“Of course, Mr. Lipshitz,” said Deane. Then with a nod in Farmer’s direction “We’ll see you at the ‘Wheelies’ tonight, eh?
“Only if I don’t see you first,” Farmer said over his shoulder, making it sound like a joke, but totally meaning it.
The agent and the writer sat down just as a busboy was resetting glasses and cutlery over fresh linen. Lipshitz made a long pretense of studying the menu before ordering a small green salad.
“You ate lunch with Lemmeister.”
“So what? I’m still paying for yours.”
“And no gear? You’re not even riding? Why even pretend that you actually care about motorcycle journalism?”
“I don’t,” Lipshitz said. “I care about motorcycle journalists. Like you. And getting you feature story assignments. Which brings me to an important question: Have you written a synopsis yet, for that BMW test? I’ve got editors all over town ready to read it.”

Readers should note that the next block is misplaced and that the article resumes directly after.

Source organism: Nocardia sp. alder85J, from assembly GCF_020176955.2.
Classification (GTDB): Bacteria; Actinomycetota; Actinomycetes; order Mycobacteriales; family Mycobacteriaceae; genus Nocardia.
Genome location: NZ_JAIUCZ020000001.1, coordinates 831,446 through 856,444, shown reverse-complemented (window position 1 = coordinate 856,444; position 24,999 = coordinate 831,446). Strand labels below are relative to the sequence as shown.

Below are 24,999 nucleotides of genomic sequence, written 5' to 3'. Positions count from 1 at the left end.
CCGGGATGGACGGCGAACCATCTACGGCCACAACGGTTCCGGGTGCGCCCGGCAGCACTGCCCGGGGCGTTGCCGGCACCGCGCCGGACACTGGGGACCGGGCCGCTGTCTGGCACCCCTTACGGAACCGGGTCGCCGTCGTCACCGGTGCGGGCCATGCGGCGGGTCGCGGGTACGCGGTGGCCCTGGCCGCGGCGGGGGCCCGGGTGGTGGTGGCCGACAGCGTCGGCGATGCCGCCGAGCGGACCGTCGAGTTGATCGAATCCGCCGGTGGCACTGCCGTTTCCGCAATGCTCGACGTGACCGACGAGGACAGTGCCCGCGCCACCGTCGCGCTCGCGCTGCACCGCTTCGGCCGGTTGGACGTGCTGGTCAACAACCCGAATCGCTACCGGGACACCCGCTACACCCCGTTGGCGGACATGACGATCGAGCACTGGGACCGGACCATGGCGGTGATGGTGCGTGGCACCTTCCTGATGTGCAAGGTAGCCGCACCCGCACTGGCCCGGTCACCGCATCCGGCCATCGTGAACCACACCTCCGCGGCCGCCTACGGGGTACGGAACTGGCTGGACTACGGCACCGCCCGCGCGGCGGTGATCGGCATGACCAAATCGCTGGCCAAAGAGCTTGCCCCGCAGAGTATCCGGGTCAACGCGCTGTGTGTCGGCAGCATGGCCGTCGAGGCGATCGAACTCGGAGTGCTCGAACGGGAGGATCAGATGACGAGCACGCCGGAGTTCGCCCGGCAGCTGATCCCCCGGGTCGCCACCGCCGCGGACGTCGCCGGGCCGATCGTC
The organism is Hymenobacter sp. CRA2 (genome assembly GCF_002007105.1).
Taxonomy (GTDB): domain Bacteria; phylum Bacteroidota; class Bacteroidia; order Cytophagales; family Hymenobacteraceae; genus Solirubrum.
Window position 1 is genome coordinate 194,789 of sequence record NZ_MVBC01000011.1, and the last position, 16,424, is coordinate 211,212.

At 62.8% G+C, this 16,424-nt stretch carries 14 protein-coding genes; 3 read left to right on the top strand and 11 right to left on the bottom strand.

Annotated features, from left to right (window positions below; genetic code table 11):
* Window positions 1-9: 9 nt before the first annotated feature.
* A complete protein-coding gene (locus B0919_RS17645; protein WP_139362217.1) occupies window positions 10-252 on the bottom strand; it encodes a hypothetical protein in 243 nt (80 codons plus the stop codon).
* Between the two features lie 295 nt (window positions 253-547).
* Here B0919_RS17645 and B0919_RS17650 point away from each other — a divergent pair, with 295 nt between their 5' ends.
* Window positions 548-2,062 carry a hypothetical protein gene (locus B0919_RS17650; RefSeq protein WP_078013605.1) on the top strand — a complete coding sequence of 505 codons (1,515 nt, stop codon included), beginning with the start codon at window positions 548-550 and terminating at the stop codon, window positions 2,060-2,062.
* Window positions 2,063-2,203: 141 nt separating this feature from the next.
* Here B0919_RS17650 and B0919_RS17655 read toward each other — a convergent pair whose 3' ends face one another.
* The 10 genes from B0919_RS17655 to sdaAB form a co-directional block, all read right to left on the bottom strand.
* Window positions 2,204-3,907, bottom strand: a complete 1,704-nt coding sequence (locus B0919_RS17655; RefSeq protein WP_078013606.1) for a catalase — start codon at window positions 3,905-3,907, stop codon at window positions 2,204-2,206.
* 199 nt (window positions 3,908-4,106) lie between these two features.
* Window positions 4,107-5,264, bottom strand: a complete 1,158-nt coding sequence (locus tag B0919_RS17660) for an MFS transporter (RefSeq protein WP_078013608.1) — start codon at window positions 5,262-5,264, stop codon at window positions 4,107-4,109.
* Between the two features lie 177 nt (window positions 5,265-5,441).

“Alan, you shithead,” started Farmer.
“Uncalled for,” Lipshitz interjected.
“You know full well,” the writer continued, “that the Motorcycle Journalists Guild schedule of minimums specifies that I should get a payment of about three grand, down, before delivery of a synopsis. Meanwhile, you’re getting ten grand option fees for Hymie back there, on the strength of a log line.”
“If you want to cite the rules, get them right. The deposit on a synopsis is $2,275, not three g’s,” the agent said drily. He paused as a waiter put down his salad and Farmer’s salmon. The writer picked up a fork and lifted a flake of fish with a single tine. It was cooked to perfection, as usual. Lipshitz had good taste in restaurants, if nothing else.